The mean recipient age was 53.2 years, with a mean MELD of 14.2. The mean graft to recipient weight ratio was only reported in four studies and the pooled mean was 1.09 (range; 0.65–1.14).[14],[16],[19],[21]

Recipient outcomes

There were 195 (34.4%) biliary complications in 567 recipients, the majority of which were from a single study (n = 186, 36.7% of the study population).[14] There were 21 (3.7%) hepatic artery thrombosis/stenosis and 29 (5.1%) venous complications including portal vein thrombosis/stenosis and outflow obstruction. The re-operation rate was reported in only three studies, which was 5 out of 20 patients (25.0%).[16],[18],[21] 90-day recipient mortality was reported in four studies[16],[18],[19],[21] and graft failure were only reported in three studies[16],[18],[21] and pooled analysis was not possible due to very minimal dataset for these outcomes [Table 5].
Table 5: Clinical characteristics and post-operative outcomes of pure laparoscopic donor hepatectomy recipients

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Meta-analysis

[Table 6] summarises the meta-analysis comparing PLDH with ODH.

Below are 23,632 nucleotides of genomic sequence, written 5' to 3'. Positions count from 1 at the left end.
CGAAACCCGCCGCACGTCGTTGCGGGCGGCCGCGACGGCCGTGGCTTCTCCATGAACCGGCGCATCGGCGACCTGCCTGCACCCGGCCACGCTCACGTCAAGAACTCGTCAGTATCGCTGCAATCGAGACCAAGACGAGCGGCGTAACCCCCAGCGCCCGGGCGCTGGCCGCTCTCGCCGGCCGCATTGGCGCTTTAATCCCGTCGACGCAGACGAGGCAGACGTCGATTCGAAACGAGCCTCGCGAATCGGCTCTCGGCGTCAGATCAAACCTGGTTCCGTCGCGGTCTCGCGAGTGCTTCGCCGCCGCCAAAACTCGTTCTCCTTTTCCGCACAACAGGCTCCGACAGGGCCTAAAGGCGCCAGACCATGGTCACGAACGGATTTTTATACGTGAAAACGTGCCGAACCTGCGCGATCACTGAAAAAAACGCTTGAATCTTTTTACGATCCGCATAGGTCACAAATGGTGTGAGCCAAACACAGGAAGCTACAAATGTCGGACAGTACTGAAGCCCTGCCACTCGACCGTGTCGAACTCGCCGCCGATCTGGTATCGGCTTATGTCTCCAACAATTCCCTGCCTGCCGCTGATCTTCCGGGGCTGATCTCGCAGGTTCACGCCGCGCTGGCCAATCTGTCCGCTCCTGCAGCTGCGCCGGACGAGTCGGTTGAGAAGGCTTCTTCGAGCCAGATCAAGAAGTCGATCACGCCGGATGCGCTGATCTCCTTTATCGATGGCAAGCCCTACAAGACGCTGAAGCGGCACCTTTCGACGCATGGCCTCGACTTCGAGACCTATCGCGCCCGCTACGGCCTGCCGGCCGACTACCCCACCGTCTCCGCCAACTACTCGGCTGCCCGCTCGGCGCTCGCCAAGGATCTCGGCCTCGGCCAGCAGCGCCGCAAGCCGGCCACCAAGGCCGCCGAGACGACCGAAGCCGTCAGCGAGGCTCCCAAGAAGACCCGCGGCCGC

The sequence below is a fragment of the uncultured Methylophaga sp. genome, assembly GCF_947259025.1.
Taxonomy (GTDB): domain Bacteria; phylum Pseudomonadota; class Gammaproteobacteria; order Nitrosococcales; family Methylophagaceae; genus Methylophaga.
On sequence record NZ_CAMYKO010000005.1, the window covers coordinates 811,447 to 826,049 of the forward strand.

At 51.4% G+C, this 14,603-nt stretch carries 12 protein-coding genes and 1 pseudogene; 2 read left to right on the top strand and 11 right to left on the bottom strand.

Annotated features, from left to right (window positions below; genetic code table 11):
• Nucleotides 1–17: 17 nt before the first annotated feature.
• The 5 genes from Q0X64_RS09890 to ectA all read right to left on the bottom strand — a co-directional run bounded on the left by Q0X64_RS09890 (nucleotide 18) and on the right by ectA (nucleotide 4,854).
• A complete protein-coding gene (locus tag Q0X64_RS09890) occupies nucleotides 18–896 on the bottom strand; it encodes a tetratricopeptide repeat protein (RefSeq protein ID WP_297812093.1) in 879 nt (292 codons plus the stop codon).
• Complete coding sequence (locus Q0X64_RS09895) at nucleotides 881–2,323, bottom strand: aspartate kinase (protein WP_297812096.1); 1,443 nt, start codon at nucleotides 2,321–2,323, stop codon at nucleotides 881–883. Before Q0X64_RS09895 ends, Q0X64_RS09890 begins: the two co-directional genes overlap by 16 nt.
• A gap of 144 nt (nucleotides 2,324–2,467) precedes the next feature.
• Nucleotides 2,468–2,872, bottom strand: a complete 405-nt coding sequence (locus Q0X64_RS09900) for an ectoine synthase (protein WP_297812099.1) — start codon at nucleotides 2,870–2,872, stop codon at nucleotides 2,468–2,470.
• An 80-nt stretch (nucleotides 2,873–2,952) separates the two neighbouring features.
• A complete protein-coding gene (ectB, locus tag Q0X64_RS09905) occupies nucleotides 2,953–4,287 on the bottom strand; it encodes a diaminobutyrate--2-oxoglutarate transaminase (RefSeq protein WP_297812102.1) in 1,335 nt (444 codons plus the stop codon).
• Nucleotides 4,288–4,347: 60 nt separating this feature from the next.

Table 6: Summary of the meta-analysis comparing pure laparoscopic donor hepatectomy with open donor hepatectomy

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Four studies[16],[38],[39],[40] reported on the estimated blood loss, which was less in the PLDH group (361 patients) when compared with the ODH group (626 patients) (weighted mean difference [WMD] −106.93; 95% confidence interval [CI] −215.64–1.78), but this did not reach statistical significance (P = 0.05) [Figure 2]a. The statistical heterogeneity of the studies was 'substantial' (I2: 89%). The funnel plot was symmetrical both according to visual and statistical testing (Eggar test = 0.17), arguing against small-study effects of publication bias [Supplementary Figure 1]a.



Five studies[16],[19],[38],[39],[40] reported on the length of stay (LOS), which was less by a mean of nearly one day in the PLDH group (366 patients) when compared with the ODH group (636 patients) [WMD − 0.73; 95% CI − 1.34,-0.12; P = 0.02] [Figure 2]b. The statistical heterogeneity of the studies was 'substantial' (I2: 74%). The funnel plot was symmetrical both according to visual and statistical testing (Eggar test = 0.14), arguing against small-study effects of publication bias [Supplementary Figure 1]b.
Figure 2: Forest plots (a-e) depicting the meta-analysis outcomes between the pure laparoscopic donor hepatectomy and open donor hepatectomy

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Five studies reported on overall morbidity and major complications, but this was no difference between the two groups[16],[19],[38],[39],[40] [Figure 2]c and [Figure 2]d. The statistical heterogeneity of the studies was 'not important' (I2: 0%) for both the comparisons [Supplementary Figure 1]c and [Supplementary Figure 1]d.